Two new concepts -- one of which was picked up and promoted this week by the Federal Home Loan Bank Board as an alternative to conventional financing -- are breathing life into a stagnating real estate market in this Sun Belt city.
Advanced Mortgage Corp. unveiled one of the concepts, an appreciation participation program, in mid-September. (The bank board this week promoted the concept, calling it a shared appreciation mortgage or SAM.) Under the plan, the company offers conventional home mortgage loans at interest rates one-third of the home's appreciated value when it is sold.
Harrison Gentry, an Advance regional vice president, said Phoenix is a pilot city for the program, along with Washington, Baltimore, Atlanta and Denver. The company hopes to provide $300 to $400 million in mortgage money nationwide, with $50 to $60 million slated for Phoenix and Denver.
Initial response in Phoenix has been "phenomenal," Gentry said, with the company averaging 200 to 300 daily inquiries. Numerous Phoenix homebuilders are interested in "buying all (the mortgages) we can give them," Gentry added. Realty World is the real estate firm picked to market home resales under the program.
"This program is helping a lot of people who can't qualify for mortgage loans or can't afford a home because they can't keep their monthly payments down," Gentry said. "It's making housing available to people who couldn't otherwise afford it. They don't give up a whole lot.
"What the consumer saves on the front end in payments over the first five years comes close to the appreciation he'd give up (when the home is sold). If he sells the property in a down market, he could break even.
"The (mortgage) investor is assuming the greater part of the risk. He's betting the market will appreciate. That's why we're letting them pick the city they want to invest their money in."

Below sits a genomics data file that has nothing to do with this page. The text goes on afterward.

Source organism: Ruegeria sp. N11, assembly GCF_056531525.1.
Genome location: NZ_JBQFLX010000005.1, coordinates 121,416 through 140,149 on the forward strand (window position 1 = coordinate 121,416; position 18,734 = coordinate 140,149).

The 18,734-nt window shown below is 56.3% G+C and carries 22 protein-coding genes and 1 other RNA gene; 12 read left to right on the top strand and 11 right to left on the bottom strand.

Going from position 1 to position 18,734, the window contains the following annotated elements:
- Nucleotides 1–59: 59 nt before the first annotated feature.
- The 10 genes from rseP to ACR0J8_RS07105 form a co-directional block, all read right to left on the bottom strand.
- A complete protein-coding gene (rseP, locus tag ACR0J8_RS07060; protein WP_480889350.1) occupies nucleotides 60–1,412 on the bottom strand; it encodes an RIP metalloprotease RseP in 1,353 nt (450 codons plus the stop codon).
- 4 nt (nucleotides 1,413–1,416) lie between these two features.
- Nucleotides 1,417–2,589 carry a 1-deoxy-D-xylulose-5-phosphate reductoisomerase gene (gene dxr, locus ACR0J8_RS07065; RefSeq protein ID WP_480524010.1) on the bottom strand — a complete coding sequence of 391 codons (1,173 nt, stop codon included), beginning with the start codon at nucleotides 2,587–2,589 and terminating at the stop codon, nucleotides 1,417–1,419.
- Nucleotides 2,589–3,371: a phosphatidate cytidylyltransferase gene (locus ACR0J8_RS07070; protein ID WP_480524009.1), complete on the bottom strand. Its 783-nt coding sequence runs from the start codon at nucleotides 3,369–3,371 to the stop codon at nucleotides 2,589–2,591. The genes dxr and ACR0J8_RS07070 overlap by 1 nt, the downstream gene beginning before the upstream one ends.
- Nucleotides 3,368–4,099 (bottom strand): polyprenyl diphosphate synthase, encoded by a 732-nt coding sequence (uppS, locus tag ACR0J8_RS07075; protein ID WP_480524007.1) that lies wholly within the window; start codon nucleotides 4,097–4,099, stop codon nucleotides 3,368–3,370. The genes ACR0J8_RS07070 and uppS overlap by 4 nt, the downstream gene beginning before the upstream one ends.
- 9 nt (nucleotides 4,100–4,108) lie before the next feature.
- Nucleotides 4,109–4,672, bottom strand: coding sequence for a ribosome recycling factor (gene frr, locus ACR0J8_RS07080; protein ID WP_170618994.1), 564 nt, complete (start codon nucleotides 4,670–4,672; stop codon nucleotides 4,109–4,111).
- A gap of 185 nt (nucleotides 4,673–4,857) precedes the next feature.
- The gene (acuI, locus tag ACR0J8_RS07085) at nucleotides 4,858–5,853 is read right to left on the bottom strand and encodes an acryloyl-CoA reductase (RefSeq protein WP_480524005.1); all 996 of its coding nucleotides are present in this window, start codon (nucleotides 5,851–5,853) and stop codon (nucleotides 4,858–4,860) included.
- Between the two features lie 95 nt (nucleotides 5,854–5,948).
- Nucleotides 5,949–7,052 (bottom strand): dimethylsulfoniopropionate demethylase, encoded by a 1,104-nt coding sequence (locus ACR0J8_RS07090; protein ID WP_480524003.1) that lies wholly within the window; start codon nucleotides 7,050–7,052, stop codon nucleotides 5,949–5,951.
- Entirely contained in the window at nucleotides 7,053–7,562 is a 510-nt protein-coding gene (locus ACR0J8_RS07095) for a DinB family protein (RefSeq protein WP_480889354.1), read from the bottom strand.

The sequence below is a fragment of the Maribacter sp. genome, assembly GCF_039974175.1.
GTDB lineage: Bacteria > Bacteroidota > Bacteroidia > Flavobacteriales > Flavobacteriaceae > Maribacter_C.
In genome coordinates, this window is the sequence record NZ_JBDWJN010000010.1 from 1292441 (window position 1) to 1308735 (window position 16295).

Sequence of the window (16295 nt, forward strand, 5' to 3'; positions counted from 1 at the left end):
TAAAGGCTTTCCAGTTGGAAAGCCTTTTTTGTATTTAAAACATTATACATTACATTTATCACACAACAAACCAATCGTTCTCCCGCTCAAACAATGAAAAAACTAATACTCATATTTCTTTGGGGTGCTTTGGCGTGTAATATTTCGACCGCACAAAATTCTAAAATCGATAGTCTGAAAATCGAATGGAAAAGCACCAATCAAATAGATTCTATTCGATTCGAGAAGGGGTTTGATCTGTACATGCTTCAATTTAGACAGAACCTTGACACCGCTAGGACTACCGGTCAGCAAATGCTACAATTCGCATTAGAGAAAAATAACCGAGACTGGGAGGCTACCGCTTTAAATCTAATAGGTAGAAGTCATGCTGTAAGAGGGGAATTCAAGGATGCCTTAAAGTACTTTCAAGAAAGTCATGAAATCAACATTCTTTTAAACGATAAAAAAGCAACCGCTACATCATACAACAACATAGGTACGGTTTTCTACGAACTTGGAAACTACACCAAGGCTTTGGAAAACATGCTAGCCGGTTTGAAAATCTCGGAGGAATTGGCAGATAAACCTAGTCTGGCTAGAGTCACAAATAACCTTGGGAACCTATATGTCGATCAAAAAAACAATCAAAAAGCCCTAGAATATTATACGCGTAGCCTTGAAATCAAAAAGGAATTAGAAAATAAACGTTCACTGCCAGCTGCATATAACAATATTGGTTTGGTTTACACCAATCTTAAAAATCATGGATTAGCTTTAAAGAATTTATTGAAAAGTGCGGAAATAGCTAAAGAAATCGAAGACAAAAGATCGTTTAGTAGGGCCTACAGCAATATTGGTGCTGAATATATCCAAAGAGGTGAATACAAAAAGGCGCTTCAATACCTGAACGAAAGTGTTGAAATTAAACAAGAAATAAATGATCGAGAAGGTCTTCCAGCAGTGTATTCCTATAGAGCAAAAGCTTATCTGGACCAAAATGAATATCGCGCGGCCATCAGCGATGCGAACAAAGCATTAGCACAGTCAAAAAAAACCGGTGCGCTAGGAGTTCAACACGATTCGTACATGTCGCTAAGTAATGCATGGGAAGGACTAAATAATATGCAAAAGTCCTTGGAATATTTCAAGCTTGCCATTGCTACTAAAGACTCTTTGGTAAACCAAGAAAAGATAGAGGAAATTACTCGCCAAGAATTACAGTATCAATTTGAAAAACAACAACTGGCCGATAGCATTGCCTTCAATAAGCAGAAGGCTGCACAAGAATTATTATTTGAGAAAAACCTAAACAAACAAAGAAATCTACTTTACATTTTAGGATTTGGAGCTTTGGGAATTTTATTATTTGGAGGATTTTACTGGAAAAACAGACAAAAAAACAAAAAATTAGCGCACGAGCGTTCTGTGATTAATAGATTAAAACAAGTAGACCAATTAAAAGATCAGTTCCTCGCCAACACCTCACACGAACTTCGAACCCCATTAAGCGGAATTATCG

One Phoenix homebuilder, A. J. Littman, has come up with another concept to bolster the real estate industry. Littman's Equishare of Arizona Inc. aids home buyers by paying 25 to 75 percent of the home's cost in return for a comparable share of the equity buildup at time of sale.
Equishare doesn't float the mortgage loan. The company actually becomes a "tenant-in-common," qualifying for the loan with the home buyer or "resident owner." The resident pays for routine maintenance and utility costs while the company shares major repair costs. The resident also pays the company monthly rent for utilizing the company-owned share of the home.
As a result, the savings in monthly costs are not as great as under the Advance program. Littman says he is aiming to attract first-time home buyers who need cash for a down payment as well as people who want to live in more expensive homes than they can qualify for. Realty Executives markets the program in Phoenix.
Equishare is patterned after similar California and New Jersey plans. It, too, relies on outside investors and currently is offering 1,200 units of limited partnership interests priced at $1,000 each.